One of the most fun and useful projects on instructables is to create your very own solar USB/ iPhone charger. They're not overly difficult to make, nor are the parts overly expensive or hard to find. For the most part they do a rather good job of charging up small gadgets. Mostly.
The big flaw in the DIY solar charger world are the batteries. Nearly all the designs on instructables (including all of my designs) use standard NiMh rechargeable batteries. They're cheap, easy to find, and very safe to use. The problem is that their capacity and voltage are both low, and the gadgets we keep wanting to charge are getting bigger and better batteries.
For instance an iPhone 4 has a 2,000mAh battery inside of it. Now that isn't too tough to charge up decently with a well made solar charger using 2 or 4 AA batteries. On the other hand an iPad 2 has a 6,000mAh battery pack on it. Not so easy to charge up.
The solution for these problems is to ditch NiMh batteries and turn to Lithium batteries.
In this guide I will show you how to make your very own Lithium battery charger. One that is cheap to make, easy to build, and most importantly safe to use.
(Oh and help me win the Instructables Green Tech Contest by voting for this project! An iPad would be great for my classroom! Even better, I'll build a massive Lithium powered charger to run the iPad. It'll be 100% green in my classroom.)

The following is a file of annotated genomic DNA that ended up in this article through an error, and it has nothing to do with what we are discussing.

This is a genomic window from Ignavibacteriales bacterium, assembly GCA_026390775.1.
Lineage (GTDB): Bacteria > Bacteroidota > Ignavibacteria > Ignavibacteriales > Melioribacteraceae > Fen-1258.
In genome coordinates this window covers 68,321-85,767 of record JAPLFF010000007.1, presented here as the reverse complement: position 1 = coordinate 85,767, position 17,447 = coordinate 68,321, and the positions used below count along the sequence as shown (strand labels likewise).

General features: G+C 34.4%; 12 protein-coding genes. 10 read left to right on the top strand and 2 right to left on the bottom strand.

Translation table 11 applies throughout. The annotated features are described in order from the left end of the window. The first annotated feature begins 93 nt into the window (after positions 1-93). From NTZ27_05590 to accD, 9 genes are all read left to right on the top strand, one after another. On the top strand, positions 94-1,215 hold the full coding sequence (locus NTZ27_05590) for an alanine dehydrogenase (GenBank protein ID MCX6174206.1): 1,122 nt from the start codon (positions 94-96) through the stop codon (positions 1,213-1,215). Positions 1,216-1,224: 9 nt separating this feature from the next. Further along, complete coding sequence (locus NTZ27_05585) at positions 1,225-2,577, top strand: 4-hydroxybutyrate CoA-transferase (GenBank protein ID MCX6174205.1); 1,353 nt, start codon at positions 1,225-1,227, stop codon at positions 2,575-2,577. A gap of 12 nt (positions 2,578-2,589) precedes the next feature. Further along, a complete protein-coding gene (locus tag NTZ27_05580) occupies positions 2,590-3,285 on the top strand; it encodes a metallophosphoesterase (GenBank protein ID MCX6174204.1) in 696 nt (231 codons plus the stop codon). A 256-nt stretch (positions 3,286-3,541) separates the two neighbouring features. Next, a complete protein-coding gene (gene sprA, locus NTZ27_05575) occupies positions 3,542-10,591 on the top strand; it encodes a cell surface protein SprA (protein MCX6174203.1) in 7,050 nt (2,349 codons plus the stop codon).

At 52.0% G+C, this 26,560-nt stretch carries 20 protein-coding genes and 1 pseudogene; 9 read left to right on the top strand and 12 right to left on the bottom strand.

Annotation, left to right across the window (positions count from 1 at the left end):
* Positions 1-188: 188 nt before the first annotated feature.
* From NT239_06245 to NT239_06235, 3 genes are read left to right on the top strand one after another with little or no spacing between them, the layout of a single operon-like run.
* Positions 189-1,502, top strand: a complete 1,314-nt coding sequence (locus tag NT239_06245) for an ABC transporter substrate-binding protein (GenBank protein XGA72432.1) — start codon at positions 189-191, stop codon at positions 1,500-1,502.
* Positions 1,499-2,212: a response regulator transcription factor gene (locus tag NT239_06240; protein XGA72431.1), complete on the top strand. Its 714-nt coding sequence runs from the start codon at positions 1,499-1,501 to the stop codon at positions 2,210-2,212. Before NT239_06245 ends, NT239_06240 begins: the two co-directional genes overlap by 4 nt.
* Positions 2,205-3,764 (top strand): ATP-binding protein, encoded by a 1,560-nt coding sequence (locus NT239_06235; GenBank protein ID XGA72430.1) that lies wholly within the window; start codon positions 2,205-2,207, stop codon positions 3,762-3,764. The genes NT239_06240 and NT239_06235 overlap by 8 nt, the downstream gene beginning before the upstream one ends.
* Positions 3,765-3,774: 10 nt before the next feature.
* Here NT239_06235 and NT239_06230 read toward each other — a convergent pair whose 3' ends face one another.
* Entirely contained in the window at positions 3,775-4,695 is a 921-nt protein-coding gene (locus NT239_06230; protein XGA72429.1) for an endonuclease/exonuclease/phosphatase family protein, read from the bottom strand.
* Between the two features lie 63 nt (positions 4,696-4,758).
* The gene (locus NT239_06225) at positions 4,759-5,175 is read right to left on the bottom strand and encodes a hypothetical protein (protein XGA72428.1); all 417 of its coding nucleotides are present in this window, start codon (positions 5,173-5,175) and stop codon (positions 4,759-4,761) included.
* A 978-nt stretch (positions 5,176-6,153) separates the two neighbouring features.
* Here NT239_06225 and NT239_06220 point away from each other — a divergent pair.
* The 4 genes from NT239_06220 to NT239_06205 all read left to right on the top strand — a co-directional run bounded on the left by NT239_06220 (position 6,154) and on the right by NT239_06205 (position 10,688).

5V (or greater) Solar Cell
3.7V Lithium Ion Battery: 2,600MAH, 4,400MAH, 6,600MAH
Lithium Battery Charge Controller
DC-DC USB Boosting Circuit
2.5mm Female Panel Mount Plug
2.5mm Male Jack with Wire
Double Sided Foam Tape
Altoids Tin (Or other enclosure)
Hot Glue Gun
Dremel (Not necessary but good to have)
This guide will show you how to make a Solar powered version of this charger. You can also easily ditch the Solar section completely and rely on USB to charge up the Lithium battery.
While many of the parts for this project can easily be found at most online electronics store, a few items like the "DC to DC Boosting Circuit" and the "Lithium Charge Controller Board" are more difficult to find. As this guide continues I'll provide you with several options on where to get most of the parts as well as a detailed rundown of what each one does. Then you can make an informed decision as to which one best meets your individual project needs.
As a disclaimer I will say that I do sell both finished versions of this charger, parts to make this charger, and complete kits on my website BrownDogGadgets.com. We currently have two kits available, a basic Solar USB Kit and an updated Lithium Heavy Duty Kit.